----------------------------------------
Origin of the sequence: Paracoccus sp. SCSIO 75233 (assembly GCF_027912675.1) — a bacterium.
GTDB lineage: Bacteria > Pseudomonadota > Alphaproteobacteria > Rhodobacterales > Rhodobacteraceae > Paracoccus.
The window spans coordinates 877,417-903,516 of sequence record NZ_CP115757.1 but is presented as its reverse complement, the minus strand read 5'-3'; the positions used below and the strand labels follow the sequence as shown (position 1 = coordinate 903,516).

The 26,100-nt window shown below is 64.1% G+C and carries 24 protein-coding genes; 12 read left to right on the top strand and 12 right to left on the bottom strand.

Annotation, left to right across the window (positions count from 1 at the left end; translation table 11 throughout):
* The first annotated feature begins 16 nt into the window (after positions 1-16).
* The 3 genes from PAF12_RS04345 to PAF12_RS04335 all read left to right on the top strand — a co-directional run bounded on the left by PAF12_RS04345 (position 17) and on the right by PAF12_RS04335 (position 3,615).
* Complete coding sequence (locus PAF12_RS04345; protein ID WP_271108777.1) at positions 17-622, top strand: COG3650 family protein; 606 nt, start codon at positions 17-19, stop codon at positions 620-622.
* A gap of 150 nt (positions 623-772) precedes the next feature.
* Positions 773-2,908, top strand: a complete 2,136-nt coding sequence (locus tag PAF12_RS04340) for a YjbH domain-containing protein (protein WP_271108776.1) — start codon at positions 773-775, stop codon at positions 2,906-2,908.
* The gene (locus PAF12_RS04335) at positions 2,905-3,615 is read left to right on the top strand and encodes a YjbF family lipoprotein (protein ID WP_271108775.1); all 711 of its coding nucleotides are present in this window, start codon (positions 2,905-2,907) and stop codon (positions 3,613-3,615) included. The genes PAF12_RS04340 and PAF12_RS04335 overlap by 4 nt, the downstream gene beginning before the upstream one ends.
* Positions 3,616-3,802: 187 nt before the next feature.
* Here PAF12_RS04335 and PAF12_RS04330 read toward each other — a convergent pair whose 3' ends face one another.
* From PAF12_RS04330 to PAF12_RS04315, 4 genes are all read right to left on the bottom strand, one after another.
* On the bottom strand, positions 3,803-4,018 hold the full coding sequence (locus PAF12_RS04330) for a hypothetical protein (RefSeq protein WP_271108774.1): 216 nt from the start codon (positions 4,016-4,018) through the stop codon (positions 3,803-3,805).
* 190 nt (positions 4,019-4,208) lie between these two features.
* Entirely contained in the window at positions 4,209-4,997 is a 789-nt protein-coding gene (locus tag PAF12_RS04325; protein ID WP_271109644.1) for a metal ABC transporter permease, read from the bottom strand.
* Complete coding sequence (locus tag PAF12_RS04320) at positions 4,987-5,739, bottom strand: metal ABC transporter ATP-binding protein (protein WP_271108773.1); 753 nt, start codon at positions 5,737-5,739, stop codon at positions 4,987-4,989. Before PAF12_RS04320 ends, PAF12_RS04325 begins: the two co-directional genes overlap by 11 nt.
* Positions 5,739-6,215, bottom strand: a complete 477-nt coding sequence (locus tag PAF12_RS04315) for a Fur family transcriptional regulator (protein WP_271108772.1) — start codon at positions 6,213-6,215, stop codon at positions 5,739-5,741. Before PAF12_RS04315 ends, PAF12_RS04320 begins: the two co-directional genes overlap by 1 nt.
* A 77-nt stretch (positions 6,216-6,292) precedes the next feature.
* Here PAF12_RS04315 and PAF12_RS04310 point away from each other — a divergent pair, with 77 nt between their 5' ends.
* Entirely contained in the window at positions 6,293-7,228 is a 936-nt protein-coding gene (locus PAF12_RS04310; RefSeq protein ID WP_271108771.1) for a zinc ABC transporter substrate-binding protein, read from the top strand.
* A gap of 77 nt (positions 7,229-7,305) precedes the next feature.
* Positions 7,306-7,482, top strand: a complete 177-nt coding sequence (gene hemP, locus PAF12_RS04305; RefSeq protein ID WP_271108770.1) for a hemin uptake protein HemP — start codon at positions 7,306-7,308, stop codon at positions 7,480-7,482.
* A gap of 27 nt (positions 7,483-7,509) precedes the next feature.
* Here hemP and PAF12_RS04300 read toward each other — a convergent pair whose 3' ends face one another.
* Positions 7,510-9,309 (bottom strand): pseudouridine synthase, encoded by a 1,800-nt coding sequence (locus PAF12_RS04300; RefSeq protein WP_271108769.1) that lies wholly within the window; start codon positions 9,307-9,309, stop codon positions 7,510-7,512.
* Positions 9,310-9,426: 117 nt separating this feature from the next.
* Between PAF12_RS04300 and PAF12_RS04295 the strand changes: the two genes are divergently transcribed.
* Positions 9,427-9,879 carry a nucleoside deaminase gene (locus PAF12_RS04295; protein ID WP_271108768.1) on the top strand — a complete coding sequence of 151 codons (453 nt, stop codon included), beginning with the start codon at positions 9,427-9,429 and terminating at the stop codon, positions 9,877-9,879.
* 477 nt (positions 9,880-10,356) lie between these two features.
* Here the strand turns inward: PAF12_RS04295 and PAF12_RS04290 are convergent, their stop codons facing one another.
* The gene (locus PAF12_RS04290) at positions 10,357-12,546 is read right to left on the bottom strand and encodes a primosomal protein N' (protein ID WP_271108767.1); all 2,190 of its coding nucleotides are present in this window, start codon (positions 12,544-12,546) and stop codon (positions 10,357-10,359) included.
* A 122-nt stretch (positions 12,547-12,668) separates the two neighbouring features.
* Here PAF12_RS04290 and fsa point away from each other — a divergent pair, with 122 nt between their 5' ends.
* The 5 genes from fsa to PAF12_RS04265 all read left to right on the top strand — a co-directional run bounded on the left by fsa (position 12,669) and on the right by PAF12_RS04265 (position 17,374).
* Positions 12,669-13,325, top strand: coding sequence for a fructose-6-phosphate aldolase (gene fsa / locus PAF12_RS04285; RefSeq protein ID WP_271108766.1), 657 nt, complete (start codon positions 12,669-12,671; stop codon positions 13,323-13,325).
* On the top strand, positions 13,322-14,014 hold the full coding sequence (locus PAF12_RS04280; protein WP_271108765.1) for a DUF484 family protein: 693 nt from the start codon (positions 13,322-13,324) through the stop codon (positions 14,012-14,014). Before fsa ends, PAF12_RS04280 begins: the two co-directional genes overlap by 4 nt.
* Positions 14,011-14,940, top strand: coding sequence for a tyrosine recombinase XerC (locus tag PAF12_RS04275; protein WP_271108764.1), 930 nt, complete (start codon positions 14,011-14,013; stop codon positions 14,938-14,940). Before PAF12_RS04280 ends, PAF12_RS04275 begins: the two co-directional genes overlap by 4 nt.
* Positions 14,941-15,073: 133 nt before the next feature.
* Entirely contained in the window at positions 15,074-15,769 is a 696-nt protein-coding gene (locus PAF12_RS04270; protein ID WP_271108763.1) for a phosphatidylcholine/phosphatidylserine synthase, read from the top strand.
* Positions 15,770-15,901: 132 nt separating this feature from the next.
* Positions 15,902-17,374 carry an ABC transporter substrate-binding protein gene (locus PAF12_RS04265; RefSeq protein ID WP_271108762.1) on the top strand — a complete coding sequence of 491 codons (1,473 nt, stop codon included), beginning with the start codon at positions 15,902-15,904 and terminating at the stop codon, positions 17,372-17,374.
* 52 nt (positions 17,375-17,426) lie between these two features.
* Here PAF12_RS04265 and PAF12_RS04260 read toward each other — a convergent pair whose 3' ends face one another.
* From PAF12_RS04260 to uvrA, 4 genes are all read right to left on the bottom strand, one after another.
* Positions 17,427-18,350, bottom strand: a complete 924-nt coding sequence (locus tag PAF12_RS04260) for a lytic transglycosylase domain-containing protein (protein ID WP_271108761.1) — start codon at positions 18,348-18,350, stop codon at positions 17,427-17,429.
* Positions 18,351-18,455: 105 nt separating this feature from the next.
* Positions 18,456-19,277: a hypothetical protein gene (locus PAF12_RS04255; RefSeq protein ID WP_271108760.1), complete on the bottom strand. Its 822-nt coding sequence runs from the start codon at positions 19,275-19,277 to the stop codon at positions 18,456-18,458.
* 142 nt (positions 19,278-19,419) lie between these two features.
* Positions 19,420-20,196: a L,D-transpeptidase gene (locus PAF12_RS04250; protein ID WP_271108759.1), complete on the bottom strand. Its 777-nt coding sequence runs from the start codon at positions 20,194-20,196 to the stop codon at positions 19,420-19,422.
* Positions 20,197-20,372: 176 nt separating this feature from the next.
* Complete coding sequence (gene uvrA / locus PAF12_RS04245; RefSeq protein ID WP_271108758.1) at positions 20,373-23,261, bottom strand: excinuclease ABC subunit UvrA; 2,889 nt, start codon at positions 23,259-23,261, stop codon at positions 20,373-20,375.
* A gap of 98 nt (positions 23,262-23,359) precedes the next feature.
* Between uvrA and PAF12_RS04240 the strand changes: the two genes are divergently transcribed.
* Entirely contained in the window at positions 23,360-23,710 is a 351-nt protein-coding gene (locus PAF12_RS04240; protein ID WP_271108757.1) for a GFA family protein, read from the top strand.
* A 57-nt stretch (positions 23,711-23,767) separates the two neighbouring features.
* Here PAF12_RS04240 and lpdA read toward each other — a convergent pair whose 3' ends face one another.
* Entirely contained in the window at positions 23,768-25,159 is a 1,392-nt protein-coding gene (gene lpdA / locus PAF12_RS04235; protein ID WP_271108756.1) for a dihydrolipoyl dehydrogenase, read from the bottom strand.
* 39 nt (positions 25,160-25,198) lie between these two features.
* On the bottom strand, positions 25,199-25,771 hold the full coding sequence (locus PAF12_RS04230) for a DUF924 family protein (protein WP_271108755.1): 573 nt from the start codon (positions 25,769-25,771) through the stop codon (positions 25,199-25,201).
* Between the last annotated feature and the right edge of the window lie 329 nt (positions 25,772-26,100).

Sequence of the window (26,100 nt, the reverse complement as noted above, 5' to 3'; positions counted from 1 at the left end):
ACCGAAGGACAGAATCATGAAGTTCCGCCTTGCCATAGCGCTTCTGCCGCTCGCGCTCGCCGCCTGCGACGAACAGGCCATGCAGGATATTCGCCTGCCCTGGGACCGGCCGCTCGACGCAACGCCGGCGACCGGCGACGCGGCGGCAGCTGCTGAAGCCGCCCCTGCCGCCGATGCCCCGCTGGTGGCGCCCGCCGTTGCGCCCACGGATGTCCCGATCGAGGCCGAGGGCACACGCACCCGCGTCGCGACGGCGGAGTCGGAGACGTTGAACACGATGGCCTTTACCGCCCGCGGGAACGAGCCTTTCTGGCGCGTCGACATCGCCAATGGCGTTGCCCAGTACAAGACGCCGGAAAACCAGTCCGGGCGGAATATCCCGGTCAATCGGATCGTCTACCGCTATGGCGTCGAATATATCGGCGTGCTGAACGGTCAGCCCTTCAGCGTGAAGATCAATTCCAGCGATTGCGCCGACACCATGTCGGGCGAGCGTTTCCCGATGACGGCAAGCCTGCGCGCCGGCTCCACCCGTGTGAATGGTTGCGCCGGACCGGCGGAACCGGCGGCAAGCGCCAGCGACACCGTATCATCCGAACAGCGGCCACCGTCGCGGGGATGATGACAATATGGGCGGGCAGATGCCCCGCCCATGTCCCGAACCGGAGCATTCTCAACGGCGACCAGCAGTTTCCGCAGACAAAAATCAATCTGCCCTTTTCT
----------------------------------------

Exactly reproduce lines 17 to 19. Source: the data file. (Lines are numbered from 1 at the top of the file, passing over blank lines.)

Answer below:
* Entirely contained in the window at positions 4,209-4,997 is a 789-nt protein-coding gene (locus tag PAF12_RS04325; protein ID WP_271109644.1) for a metal ABC transporter permease, read from the bottom strand.
* Complete coding sequence (locus tag PAF12_RS04320) at positions 4,987-5,739, bottom strand: metal ABC transporter ATP-binding protein (protein WP_271108773.1); 753 nt, start codon at positions 5,737-5,739, stop codon at positions 4,987-4,989. Before PAF12_RS04320 ends, PAF12_RS04325 begins: the two co-directional genes overlap by 11 nt.
* Positions 5,739-6,215, bottom strand: a complete 477-nt coding sequence (locus tag PAF12_RS04315) for a Fur family transcriptional regulator (protein WP_271108772.1) — start codon at positions 6,213-6,215, stop codon at positions 5,739-5,741. Before PAF12_RS04315 ends, PAF12_RS04320 begins: the two co-directional genes overlap by 1 nt.